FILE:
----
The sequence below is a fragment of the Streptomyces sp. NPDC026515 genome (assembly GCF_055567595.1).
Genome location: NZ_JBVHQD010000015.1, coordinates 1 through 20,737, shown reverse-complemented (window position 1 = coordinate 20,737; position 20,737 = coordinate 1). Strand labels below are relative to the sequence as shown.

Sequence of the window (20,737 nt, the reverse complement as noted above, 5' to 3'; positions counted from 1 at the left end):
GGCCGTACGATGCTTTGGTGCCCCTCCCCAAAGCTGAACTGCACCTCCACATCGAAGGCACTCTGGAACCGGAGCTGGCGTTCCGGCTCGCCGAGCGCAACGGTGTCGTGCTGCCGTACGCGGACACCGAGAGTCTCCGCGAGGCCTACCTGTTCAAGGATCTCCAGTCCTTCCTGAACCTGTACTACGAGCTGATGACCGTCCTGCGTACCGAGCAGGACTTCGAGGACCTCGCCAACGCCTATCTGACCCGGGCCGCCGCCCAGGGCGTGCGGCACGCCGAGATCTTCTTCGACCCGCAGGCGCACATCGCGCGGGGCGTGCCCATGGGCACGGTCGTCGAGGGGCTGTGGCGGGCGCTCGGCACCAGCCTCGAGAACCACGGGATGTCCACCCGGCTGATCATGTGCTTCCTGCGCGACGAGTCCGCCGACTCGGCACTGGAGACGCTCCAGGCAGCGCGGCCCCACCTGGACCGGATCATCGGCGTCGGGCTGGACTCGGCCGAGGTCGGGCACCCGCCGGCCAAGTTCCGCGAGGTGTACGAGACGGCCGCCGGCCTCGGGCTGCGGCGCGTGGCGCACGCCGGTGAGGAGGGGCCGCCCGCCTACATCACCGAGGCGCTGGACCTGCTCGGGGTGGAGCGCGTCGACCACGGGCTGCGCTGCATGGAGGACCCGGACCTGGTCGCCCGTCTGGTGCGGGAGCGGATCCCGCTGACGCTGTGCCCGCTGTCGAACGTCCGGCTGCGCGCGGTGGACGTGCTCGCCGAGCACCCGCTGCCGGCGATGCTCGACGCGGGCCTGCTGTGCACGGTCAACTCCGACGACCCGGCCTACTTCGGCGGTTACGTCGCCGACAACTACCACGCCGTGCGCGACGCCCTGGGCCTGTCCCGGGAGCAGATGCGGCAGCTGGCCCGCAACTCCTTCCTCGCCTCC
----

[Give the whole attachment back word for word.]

The sequence below is a fragment of the Streptomyces sp. NPDC026515 genome (assembly GCF_055567595.1).
Genome location: NZ_JBVHQD010000015.1, coordinates 1 through 20,737, shown reverse-complemented (window position 1 = coordinate 20,737; position 20,737 = coordinate 1). Strand labels below are relative to the sequence as shown.

Sequence of the window (20,737 nt, the reverse complement as noted above, 5' to 3'; positions counted from 1 at the left end):
GGCCGTACGATGCTTTGGTGCCCCTCCCCAAAGCTGAACTGCACCTCCACATCGAAGGCACTCTGGAACCGGAGCTGGCGTTCCGGCTCGCCGAGCGCAACGGTGTCGTGCTGCCGTACGCGGACACCGAGAGTCTCCGCGAGGCCTACCTGTTCAAGGATCTCCAGTCCTTCCTGAACCTGTACTACGAGCTGATGACCGTCCTGCGTACCGAGCAGGACTTCGAGGACCTCGCCAACGCCTATCTGACCCGGGCCGCCGCCCAGGGCGTGCGGCACGCCGAGATCTTCTTCGACCCGCAGGCGCACATCGCGCGGGGCGTGCCCATGGGCACGGTCGTCGAGGGGCTGTGGCGGGCGCTCGGCACCAGCCTCGAGAACCACGGGATGTCCACCCGGCTGATCATGTGCTTCCTGCGCGACGAGTCCGCCGACTCGGCACTGGAGACGCTCCAGGCAGCGCGGCCCCACCTGGACCGGATCATCGGCGTCGGGCTGGACTCGGCCGAGGTCGGGCACCCGCCGGCCAAGTTCCGCGAGGTGTACGAGACGGCCGCCGGCCTCGGGCTGCGGCGCGTGGCGCACGCCGGTGAGGAGGGGCCGCCCGCCTACATCACCGAGGCGCTGGACCTGCTCGGGGTGGAGCGCGTCGACCACGGGCTGCGCTGCATGGAGGACCCGGACCTGGTCGCCCGTCTGGTGCGGGAGCGGATCCCGCTGACGCTGTGCCCGCTGTCGAACGTCCGGCTGCGCGCGGTGGACGTGCTCGCCGAGCACCCGCTGCCGGCGATGCTCGACGCGGGCCTGCTGTGCACGGTCAACTCCGACGACCCGGCCTACTTCGGCGGTTACGTCGCCGACAACTACCACGCCGTGCGCGACGCCCTGGGCCTGTCCCGGGAGCAGATGCGGCAGCTGGCCCGCAACTCCTTCCTCGCCTCC